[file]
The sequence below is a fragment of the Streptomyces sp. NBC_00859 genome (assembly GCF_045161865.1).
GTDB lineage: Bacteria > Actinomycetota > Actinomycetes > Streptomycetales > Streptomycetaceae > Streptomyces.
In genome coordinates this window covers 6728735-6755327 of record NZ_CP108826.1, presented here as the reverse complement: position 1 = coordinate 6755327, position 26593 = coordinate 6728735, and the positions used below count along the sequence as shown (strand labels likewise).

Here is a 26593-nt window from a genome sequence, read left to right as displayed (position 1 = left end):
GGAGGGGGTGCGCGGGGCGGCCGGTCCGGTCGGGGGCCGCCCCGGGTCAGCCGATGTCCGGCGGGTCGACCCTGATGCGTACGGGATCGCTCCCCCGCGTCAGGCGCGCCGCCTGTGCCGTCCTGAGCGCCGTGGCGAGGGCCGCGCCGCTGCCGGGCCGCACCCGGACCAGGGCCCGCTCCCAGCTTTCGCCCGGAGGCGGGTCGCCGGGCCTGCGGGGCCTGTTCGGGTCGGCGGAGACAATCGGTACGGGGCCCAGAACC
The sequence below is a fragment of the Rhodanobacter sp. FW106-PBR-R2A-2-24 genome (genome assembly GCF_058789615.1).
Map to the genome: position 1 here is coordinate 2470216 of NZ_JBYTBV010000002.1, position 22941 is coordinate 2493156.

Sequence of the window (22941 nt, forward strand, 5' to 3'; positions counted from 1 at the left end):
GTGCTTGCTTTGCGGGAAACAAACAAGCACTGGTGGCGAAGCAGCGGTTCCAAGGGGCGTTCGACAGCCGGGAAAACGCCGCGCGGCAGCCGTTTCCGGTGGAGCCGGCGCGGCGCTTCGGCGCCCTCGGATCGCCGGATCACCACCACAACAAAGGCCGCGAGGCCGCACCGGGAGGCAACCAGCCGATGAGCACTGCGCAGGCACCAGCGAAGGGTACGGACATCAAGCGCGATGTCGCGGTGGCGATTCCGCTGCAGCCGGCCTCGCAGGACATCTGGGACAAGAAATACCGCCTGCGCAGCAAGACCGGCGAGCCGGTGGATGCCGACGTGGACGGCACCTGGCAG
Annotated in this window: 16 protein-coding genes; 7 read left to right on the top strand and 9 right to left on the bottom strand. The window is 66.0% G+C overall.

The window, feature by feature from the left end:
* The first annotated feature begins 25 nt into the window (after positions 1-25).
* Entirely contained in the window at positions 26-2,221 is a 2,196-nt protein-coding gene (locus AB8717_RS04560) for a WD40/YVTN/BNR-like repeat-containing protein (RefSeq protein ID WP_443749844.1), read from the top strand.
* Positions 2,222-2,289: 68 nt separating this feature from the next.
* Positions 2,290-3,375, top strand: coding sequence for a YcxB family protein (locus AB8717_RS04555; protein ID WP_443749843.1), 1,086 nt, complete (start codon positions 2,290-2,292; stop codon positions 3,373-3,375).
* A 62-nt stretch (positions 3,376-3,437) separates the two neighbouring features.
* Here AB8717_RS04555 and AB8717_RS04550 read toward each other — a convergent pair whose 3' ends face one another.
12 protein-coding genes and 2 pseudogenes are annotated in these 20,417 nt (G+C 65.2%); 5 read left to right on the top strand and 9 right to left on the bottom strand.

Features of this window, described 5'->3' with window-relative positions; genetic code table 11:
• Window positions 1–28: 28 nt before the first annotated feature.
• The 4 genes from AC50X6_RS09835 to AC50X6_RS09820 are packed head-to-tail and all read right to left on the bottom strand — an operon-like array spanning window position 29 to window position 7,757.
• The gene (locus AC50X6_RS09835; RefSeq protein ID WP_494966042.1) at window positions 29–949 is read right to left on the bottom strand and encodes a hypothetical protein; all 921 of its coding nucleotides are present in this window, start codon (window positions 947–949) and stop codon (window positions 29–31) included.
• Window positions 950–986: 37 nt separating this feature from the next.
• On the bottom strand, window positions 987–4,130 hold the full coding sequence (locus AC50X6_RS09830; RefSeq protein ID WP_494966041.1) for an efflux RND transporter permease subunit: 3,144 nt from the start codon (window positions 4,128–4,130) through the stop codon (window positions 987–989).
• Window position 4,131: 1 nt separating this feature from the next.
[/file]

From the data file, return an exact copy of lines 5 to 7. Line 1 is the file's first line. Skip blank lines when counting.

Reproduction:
GGAGGGGGTGCGCGGGGCGGCCGGTCCGGTCGGGGGCCGCCCCGGGTCAGCCGATGTCCGGCGGGTCGACCCTGATGCGTACGGGATCGCTCCCCCGCGTCAGGCGCGCCGCCTGTGCCGTCCTGAGCGCCGTGGCGAGGGCCGCGCCGCTGCCGGGCCGCACCCGGACCAGGGCCCGCTCCCAGCTTTCGCCCGGAGGCGGGTCGCCGGGCCTGCGGGGCCTGTTCGGGTCGGCGGAGACAATCGGTACGGGGCCCAGAACC
The sequence below is a fragment of the Rhodanobacter sp. FW106-PBR-R2A-2-24 genome (genome assembly GCF_058789615.1).
Map to the genome: position 1 here is coordinate 2470216 of NZ_JBYTBV010000002.1, position 22941 is coordinate 2493156.